mp day 9
Today marked a couple firsts for me, as I caught new fish species and some of my favorite species in different ways. So far, I’ve kept these blog posts less about me, and more about the trip and anglers and what I’ve learned from them. Well, this blog post is all about me.
Capt. Tim Ekstrom called it when he said, “The Ridge is going to provide a ton of action, though mostly from smaller fish than the first couple days.” Fishing The Ridge as we start to head back north toward San Diego allows all anglers to make sure they have a couple fish for their coolers. Some anglers definitely have more fish than others at this point. On the way to The Ridge, our team of four was on the troll and my rod was hammered. Out of the four lines in the water, mine was the lucky one. Finally, after losing fish earlier in the trip, plus a sharked wahoo, I landed my first-ever ‘hoo (nicknamed skinnys) from the Pacific Ocean.
As an added bonus, less than an hour later, I landed my first wahoo while casting a lure. This technique is completely alien to what I’m used to on the East Coast. After a fish is hooked on the troll, all the other anglers on the boat have an opportunity to make some casts to any other wahoo hanging around. From what I’ve learned from this trip, wahoo definitely travel in packs! I honestly believe this technique would work for wahoo anglers from the Gulf of Mexico up to the Carolinas. (I’ll have to ask some captains about that.)
I cast Mark Rhodes’ wahoo bomb off the port and reeled the lead head skirt toward the boat as fast as I could. About 20 feet out, a blue and silver torpedo came out of nowhere and chomped the offering in plain view. I was almost too astonished to even reel. Since the wahoo hit so close to the boat, I hauled in the estimated 30-pounder before he had much time to run. Mate Blake Wasano made the gaff shot.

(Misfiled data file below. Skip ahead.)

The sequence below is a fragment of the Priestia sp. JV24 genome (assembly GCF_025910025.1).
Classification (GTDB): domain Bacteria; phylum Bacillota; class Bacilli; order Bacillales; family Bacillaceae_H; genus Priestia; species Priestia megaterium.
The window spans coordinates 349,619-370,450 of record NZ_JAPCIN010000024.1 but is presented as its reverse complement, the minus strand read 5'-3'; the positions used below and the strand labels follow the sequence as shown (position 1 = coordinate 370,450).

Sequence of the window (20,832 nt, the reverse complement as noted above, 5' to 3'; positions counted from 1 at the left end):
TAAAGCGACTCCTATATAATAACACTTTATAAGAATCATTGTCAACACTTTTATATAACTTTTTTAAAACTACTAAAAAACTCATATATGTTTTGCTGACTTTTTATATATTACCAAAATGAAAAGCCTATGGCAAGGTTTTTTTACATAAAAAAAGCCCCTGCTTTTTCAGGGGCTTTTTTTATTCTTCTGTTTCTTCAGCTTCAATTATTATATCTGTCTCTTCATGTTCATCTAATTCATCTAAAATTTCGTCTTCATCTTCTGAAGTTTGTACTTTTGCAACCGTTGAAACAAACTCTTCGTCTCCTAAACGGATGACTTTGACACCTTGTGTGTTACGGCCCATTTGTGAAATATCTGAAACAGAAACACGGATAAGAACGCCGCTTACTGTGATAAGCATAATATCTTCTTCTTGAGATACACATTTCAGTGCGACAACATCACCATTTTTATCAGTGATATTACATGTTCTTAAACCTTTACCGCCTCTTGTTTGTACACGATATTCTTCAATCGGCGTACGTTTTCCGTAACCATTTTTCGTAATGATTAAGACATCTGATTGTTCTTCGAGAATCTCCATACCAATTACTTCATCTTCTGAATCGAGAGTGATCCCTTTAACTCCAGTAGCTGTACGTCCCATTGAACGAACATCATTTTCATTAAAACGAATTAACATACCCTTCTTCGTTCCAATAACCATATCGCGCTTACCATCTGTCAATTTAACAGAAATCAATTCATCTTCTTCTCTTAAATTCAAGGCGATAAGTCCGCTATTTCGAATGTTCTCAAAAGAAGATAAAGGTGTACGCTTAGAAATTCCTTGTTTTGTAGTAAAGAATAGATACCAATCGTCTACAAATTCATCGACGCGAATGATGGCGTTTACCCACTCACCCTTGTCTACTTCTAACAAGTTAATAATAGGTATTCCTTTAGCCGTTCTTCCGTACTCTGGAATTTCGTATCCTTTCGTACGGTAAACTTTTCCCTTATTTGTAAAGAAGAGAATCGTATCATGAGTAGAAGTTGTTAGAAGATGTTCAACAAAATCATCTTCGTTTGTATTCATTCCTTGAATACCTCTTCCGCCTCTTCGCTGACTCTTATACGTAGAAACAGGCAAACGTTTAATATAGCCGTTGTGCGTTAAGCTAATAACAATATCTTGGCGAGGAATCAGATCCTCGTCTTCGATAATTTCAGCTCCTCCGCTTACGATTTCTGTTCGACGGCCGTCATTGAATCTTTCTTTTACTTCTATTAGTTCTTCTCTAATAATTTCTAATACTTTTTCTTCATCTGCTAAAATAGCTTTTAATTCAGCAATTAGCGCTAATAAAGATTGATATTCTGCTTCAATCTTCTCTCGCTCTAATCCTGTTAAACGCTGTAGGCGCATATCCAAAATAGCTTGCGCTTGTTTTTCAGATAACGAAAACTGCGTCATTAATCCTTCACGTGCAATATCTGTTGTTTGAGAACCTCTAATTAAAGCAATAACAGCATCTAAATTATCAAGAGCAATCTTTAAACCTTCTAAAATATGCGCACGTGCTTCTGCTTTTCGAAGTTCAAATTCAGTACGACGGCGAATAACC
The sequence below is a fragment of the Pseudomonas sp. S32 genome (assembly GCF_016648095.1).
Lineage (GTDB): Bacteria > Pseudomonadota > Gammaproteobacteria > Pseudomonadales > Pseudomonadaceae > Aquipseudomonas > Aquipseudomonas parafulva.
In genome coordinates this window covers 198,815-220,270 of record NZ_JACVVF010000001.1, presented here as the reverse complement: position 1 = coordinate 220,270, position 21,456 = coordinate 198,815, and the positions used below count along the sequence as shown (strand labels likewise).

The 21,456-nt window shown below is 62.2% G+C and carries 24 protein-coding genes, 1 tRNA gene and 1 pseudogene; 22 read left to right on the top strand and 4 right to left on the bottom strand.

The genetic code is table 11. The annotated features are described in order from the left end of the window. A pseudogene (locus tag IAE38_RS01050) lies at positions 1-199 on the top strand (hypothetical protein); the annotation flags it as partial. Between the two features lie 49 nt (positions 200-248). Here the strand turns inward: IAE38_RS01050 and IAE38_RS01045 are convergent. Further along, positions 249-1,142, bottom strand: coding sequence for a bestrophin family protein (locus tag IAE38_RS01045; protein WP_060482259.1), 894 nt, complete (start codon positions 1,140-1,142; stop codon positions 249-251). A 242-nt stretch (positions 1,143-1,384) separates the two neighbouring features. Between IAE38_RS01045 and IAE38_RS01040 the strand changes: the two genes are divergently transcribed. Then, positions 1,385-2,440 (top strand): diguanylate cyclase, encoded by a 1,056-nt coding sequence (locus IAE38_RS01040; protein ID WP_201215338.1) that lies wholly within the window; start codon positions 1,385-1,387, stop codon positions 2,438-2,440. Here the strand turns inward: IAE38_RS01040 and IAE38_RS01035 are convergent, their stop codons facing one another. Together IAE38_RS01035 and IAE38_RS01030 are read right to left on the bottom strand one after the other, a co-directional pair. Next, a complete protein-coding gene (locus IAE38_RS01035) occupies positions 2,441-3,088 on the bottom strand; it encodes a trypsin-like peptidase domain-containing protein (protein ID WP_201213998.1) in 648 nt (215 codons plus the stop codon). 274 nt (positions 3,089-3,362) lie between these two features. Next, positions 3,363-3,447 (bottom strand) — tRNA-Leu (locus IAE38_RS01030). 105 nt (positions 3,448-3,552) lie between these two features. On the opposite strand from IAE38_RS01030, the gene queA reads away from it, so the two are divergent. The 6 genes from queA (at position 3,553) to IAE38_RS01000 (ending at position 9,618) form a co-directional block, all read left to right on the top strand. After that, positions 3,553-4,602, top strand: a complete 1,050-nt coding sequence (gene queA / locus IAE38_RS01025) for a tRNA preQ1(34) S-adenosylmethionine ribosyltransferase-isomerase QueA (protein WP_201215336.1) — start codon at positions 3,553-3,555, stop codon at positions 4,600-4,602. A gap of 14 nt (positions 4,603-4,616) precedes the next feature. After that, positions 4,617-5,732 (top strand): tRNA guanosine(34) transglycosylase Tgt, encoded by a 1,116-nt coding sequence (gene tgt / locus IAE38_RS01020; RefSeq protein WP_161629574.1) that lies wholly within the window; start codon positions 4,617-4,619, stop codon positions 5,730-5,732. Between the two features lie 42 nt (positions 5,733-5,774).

Earlier in the day, I caught my first-ever yellowtail (NOT snapper). Then, I caught another and another. The fish hit butterfly jigs off the bottom, but were released because of their sizes. Other anglers fly lined baitfish or used a dropper loop to land their yellows. The yellowtail catches were at just one of a couple stops along The Ridge.
At another spot, a mass of school-size yellowfin tuna bombarded the boat, eating just about everything thrown in their direction. All anglers joined in on the action, choosing different methods of taking the tuna. I cast a Shimano Waxwing out to the 10- to 20-pounders and watched the tuna attack my bait at the surface before setting the hook. A limit of yellowfin tuna is 15 fish, though most fishermen didn’t keep nearly that many. With all the other yellowfin tuna caught throughout the trip, we just didn’t need to add more tuna to the boxes.
Angler Randall Nimura also landed his first wahoo of the trip, following a similar pattern to mine. He landed his first fish on the troll, and “hung” a second fish on a wahoo bomb. I actually caught my ‘hoo on the wahoo bomb while he reeled in his first wahoo on the troll. Two Alaskan commercial salmon fishermen, part of a party of about five on the boat, landed their first two wahoo ever in the evening. The pair of fish hit Ben Van Dyck’s and Tony Rodrigues’ trolled lines just before dark, with both anglers successfully landing their fish.
I want to send out a well-deserved and gracious thank you to Shimano’s Marc Mills for making this trip happen, and to Capt. Tim Ekstrom and his crew aboard the Royal Star for making it so memorable. I always thought offshore was king in places like the Florida Keys, but after this last week fishing off the Baja Peninsula, I’ve got a whole new perspective on West Coast offshore fishing.